Untitled 0868 0009 (blueprint), 2017
602 x 602 mm
Screenprint on digital archival print
Edition of 50 + 3 AP, signed and numbered
To mark the launch of Sculpture Park Hill artist Keith Wilson has produced a new limited edition, Untitled 0868 0009 (blueprint), 2017.
In 2015, Keith Wilson was commissioned to develop the first and only permanent work for Sculpture Park Hill, Sheffield’s new home for temporary public sculpture at the Park Hill estate in Sheffield.
In collaboration with landscape architect Tim Osborne Studio, Wilson reconfigured the 3.5-acre landscape to accommodate a series of five concrete discs – Park Hill Plinths – across the multipurpose site. The design of each plinth directly references a core aspect of Park Hill’s characteristic topography: the 3.18 m diameter is equal to the building’s modular grid, the concrete was made using the same mix, and the various heights reference the estate’s incremental plateaus.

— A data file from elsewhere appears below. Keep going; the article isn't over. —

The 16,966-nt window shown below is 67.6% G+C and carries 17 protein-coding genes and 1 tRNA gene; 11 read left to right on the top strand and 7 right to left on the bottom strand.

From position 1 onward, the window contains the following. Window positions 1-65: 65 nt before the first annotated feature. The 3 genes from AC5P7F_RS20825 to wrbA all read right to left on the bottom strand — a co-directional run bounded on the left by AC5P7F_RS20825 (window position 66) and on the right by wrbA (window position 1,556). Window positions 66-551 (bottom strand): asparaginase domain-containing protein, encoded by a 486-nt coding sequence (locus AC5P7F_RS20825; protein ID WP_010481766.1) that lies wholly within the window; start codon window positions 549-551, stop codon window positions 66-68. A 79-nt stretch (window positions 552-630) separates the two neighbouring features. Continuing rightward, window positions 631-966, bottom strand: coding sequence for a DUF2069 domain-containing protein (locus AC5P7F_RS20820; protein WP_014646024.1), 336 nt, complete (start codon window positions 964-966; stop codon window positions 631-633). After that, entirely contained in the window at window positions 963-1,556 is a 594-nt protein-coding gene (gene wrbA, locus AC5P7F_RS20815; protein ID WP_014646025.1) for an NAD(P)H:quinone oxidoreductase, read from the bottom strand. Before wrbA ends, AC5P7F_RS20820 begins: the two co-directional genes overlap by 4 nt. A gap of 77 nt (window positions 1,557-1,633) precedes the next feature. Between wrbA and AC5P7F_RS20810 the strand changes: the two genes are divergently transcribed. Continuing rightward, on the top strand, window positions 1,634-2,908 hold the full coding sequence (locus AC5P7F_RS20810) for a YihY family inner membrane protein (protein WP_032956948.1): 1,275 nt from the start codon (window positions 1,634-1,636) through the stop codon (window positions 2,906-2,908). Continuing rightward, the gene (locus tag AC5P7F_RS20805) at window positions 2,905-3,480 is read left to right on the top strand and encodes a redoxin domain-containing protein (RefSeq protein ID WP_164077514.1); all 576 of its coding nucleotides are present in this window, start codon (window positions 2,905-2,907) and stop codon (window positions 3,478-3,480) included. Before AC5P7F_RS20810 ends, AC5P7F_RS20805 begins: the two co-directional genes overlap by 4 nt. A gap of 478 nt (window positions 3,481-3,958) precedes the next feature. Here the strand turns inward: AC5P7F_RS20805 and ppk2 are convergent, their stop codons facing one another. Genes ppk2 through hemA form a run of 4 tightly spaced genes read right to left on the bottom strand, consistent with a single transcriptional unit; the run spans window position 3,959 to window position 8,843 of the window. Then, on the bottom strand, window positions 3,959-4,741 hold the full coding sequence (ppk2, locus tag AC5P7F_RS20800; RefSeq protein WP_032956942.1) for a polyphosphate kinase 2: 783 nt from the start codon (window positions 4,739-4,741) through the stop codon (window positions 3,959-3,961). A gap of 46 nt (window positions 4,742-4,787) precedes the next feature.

Wilson's decision to lay these five plinths like a ‘footprint’ over the landscape could be viewed as a territorial gesture; claiming the future use of the landscape for artistic purposes, but it can also be seen as a generous gesture; giving a platform for what is yet to come.
Keith Wilson (b. 1965, Birmingham) trained at Oxford University (Ruskin School BFA 1998) and University College London (Slade School MFA 1990). An artist with a longstanding interest in the cultural status of sculpture, and the extent to which sculpture can play a part in social transformation, his practice has been balanced between curatorial ventures (most recently a co-curated project, Modern British Sculpture, at the Royal Academy London in 2011), gallery exhibitions (such as Calendar at the MAC Belfast in 2016), and public works. He completed a major commission, Steles, for the Olympic and Paralympic Games in 2012, works that remain as a key part of the new Queen Elizabeth Park; and produced new sculptures at each venue as part of British Art Show 7 as it toured the UK. Wilson is currently Acting Executive Director of the Centre for the Humanities at CUNY, New York and Professor of Sculpture at Sheffield Hallam University.
For further information please email: email@example.com